Master of advanced studies in urban design 2017
The Master of Advanced Studies in Urban Design ETH programme is a research and design laboratory to test new models for the pro-active development of urban territories of a globalized world.
As the making of the city is increasingly fractured by competing interests, the development of new modes of urban production becomes a prerequisite for well-considered action.
The MAS in Urban Design studio produces a new generation of design professionals — one equipped to deal with topics beyond the discipline.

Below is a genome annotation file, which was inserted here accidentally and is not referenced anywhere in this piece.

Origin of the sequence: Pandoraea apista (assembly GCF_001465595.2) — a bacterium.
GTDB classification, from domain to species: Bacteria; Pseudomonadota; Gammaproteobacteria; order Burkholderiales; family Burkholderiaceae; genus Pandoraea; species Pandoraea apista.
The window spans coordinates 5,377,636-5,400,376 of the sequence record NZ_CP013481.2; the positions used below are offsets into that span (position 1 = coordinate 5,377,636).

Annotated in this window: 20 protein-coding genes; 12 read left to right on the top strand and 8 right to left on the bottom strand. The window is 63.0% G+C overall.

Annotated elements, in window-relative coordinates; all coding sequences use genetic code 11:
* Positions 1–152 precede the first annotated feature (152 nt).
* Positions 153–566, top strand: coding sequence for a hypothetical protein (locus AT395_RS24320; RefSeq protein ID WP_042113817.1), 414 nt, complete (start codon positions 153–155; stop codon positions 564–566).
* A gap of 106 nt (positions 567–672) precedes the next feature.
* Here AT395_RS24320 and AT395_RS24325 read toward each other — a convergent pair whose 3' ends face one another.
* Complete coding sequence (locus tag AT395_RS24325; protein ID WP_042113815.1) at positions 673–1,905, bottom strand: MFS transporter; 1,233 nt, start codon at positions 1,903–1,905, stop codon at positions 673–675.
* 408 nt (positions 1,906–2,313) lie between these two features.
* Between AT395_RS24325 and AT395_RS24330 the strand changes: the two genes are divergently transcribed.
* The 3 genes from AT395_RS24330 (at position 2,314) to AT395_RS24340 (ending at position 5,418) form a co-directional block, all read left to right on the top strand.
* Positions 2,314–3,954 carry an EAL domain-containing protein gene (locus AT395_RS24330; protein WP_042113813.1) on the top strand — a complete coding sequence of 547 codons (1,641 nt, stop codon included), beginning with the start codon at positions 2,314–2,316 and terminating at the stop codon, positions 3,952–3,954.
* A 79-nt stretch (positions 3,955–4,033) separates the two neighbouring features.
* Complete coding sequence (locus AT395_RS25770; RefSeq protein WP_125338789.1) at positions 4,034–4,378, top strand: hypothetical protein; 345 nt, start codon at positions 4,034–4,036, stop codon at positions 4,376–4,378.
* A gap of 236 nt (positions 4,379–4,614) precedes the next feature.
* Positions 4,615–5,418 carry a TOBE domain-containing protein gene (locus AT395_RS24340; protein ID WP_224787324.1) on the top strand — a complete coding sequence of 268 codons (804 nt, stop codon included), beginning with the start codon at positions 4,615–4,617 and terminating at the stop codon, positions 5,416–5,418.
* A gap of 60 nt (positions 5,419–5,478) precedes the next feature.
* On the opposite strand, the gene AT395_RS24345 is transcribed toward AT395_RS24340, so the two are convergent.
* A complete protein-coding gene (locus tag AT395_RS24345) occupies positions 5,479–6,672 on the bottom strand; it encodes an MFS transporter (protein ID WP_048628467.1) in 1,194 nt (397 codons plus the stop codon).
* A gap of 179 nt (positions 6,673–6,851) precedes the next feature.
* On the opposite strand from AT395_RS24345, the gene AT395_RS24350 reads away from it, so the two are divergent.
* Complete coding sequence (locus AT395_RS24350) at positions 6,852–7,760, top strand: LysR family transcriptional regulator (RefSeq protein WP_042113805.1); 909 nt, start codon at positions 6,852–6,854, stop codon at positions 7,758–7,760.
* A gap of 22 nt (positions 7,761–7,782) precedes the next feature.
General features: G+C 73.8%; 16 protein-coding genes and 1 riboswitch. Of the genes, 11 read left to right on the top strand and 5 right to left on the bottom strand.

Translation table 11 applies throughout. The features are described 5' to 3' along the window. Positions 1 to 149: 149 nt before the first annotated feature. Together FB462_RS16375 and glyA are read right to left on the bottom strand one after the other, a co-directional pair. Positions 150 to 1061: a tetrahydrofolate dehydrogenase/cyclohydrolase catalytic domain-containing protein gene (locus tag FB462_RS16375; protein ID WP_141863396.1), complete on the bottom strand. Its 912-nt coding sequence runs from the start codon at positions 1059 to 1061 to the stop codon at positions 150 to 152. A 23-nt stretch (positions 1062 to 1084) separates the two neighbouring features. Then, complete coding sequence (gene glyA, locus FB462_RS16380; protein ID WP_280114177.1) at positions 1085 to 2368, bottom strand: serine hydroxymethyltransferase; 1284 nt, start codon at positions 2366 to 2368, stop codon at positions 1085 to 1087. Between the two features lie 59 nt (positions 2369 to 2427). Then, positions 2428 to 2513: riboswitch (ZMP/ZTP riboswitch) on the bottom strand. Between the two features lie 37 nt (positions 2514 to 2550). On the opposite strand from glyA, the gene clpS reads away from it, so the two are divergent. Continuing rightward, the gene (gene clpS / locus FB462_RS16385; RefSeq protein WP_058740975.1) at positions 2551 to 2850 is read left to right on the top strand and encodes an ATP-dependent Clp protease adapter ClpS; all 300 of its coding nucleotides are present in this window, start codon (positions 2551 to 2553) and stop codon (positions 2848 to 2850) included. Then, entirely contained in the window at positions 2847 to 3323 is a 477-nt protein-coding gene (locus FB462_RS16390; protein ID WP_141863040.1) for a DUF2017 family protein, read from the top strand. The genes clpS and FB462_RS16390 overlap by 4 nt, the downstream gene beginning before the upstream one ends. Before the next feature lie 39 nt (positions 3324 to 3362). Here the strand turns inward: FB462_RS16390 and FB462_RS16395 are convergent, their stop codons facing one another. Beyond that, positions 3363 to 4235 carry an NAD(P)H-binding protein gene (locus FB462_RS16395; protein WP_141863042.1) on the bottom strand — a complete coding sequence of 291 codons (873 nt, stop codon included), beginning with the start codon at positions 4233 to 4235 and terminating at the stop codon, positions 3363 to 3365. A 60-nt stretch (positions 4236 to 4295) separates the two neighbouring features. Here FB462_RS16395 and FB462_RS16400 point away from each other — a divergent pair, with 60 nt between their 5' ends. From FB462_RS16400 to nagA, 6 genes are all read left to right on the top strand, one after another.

The MAS in Urban Design is a one-year postgraduate master programme in research and design, structured around an investigation of urban conditions as they pertain to global phenomena and the development of practical tools for operating within such domains. As global economics rapidly reshape urban conditions and population movements caused by economical, ecological, or political crises—at a speed seemingly beyond the control of planning— the pace of urbanization has rendered the formal provision of habitation almost impossible. The MAS programme aims to link social, economic, and ecological circumstances to create new and resilient ways of shaping urban territories. The MAS works with strategies as much as with tactics to redefine today’s role of architects and planners in the making of a city and find new territories for design to be applied.